Rivière du Camp Brûlé facts for kids
Quick facts for kidsRivière du Camp Brûlé
|RCM||La Côte-de-Beaupré Regional County Municipality|
|Main source||Little unidentified lake in mountain
Lac-Jacques-Cartier Unorganized Territory
1,016 m (3,333 ft)
47°16′15″N 70°56′24″W / 47.27083°N 70.94000°W
|River mouth||Rivière des Neiges
Lac-Jacques-Cartier Unorganized Territory
480 m (1,570 ft)
47°12′35″N 71°04′02″W / 47.20972°N 71.06722°W
|Length||16.5 km (10.3 mi)|
|Basin size||28.5 km2 (11.0 sq mi)|
The rivière du Camp Brûlé (English: burnt camp river) is a tributary of the east bank of the rivière des Neiges, flowing in the unorganized territory of Lac-Jacques-Cartier, in the La Côte-de-Beaupré Regional County Municipality, in the administrative region of Capitale-Nationale, in the province of Quebec, in Canada.
This valley is mainly served by a secondary forest road going up the south-eastern bank of the "rivière du Camp Brûlé". This route is mainly used for forestry and recreational tourism activities.
Because of its altitude, the surface of the upper part of the rivière du Camp Brûlé is generally frozen from the beginning of December until the end of March; however, safe traffic on the ice is generally from mid-December to mid-March. The water level of the river varies with the seasons and the precipitation; the spring flood occurs in March or April.
The "rivière du Camp Brûlé" originates from a small mountain lake, 8.8 kilometres (5.5 mi) southeast of the limit of the Laurentides Wildlife Reserve. This source is located 5.1 kilometres (3.2 mi) south-west of the course of the Brûlée River, 11.8 kilometres (7.3 mi) to the north-east of the confluence of the "rivière du Camp Brûlé" and the Rivière des Neiges, 23.9 kilometres (14.9 mi) west of the west bank of the Saint Lawrence River and 45.5 kilometres (28.3 mi) north of the mouth of the Montmorency River.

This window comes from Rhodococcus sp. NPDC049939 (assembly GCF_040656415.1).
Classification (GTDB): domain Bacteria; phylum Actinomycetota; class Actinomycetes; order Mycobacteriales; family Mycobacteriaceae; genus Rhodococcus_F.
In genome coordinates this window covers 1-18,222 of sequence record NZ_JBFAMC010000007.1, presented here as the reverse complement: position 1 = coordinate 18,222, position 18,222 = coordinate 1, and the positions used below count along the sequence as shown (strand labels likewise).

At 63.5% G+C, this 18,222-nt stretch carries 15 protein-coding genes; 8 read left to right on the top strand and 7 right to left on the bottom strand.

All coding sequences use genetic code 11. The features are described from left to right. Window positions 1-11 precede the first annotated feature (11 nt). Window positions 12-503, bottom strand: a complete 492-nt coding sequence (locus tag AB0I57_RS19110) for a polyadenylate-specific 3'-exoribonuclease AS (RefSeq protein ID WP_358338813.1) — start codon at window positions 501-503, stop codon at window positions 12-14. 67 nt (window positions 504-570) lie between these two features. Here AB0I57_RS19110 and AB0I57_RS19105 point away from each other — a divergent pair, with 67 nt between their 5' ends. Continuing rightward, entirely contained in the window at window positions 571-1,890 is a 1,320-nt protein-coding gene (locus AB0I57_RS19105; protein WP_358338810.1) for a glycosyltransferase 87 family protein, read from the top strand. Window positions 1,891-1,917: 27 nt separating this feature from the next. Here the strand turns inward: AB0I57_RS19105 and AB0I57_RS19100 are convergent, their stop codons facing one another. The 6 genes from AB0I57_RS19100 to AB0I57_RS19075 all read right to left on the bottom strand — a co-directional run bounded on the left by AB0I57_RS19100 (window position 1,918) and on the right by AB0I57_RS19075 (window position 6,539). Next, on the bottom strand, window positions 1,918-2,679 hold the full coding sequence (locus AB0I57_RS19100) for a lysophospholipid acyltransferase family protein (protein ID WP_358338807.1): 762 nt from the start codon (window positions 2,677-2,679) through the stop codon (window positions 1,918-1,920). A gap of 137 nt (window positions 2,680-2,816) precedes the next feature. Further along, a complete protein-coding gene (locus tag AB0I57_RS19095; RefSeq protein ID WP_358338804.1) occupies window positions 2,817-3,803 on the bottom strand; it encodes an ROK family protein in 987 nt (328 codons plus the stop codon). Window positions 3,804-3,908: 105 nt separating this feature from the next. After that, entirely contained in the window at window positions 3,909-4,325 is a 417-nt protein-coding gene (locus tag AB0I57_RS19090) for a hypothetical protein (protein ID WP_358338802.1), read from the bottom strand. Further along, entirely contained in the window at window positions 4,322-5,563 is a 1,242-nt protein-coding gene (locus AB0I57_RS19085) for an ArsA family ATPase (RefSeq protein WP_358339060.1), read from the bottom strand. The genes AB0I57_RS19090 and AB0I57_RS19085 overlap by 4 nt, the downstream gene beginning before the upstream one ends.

From its source, the course of the rivière du Camp Brûlé descends on 16.5 kilometres (10.3 mi) entirely in the forest zone, with a drop of 536 metres (1,759 ft) according to the following segments:
Upper part of the rivière du Camp Brûlé (segment of 8.9 kilometres (5.5 mi))
- 2.8 kilometres (1.7 mi) to the southeast then crossing 0.4 kilometres (0.25 mi) on Lake Lynch Number Three (length: 0.6 kilometres (0.37 mi); altitude: 839 metres (2,753 ft)) south-west to its mouth;
- 2.1 kilometres (1.3 mi) towards the south-west, in particular by crossing Lake Lynch Number Three (length: 1.1 kilometres (0.68 mi); altitude: 817 metres (2,680 ft)), formerly designated "Lac Barat", up to its mouth;
- 1.6 kilometres (0.99 mi) to the southwest crossing a small lake, then collecting a stream (coming from the north), to the north shore of Premier lac Lync, formerly designated "Lac Patin";
- 0.8 kilometres (0.50 mi) south-west across First Lynch Lake (altitude: 736 metres (2,415 ft)) over its full length, to its mouth. Note: This atypically shaped lake is surrounded by marshes on its north shore and on its southeast shore; it receives on the east side the discharge of Second Lynch Lake, formerly designated "Lac Turpin";
- 1.6 kilometres (0.99 mi) towards the south by crossing a small lake which collects a stream (coming from the west), then a second small lake which collects a stream (coming from the east), until Georges stream (coming from the East and constituting the outlet of Lac Georges and Lac la Charité);
Lower part of the rivière du Camp Brûlé (segment of 7.6 kilometres (4.7 mi))
- 5.4 kilometres (3.4 mi) towards the south-west in an increasingly deep valley, crossing two series of rapids, collecting a stream (coming from the north), then bending towards the south by collecting the stream Faith (coming from the east), up to a bend corresponding to an intermittent stream (coming from the east);
- 2.2 kilometres (1.4 mi) to the west in a well-boxed valley, collecting the discharge (coming from the south) of an unidentified lake and crossing a series of rapids, to its mouth.
From the confluence of the Camp Brûlé river, the current descends on 4.9 kilometres (3.0 mi) southwards the course of the Rivière des Neiges, then flows on 46.3 kilometres (28.8 mi) generally towards the south by the course of the Montmorency River, up to the northwest shore of the Saint-Laurent river.
The river toponym of "rivière du Camp" Brûlé was formalized on December 5, 1968 at the Commission de toponymie du Québec.